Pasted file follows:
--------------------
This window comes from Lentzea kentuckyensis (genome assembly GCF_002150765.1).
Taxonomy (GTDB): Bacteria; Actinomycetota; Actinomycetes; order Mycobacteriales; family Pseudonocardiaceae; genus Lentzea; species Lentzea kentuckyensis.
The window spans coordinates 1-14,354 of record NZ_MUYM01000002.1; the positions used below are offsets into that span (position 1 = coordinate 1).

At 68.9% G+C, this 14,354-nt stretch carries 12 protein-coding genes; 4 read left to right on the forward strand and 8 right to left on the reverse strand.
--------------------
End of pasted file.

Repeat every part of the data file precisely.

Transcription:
This window comes from Lentzea kentuckyensis (genome assembly GCF_002150765.1).
Taxonomy (GTDB): Bacteria; Actinomycetota; Actinomycetes; order Mycobacteriales; family Pseudonocardiaceae; genus Lentzea; species Lentzea kentuckyensis.
The window spans coordinates 1-14,354 of record NZ_MUYM01000002.1; the positions used below are offsets into that span (position 1 = coordinate 1).

At 68.9% G+C, this 14,354-nt stretch carries 12 protein-coding genes; 4 read left to right on the forward strand and 8 right to left on the reverse strand.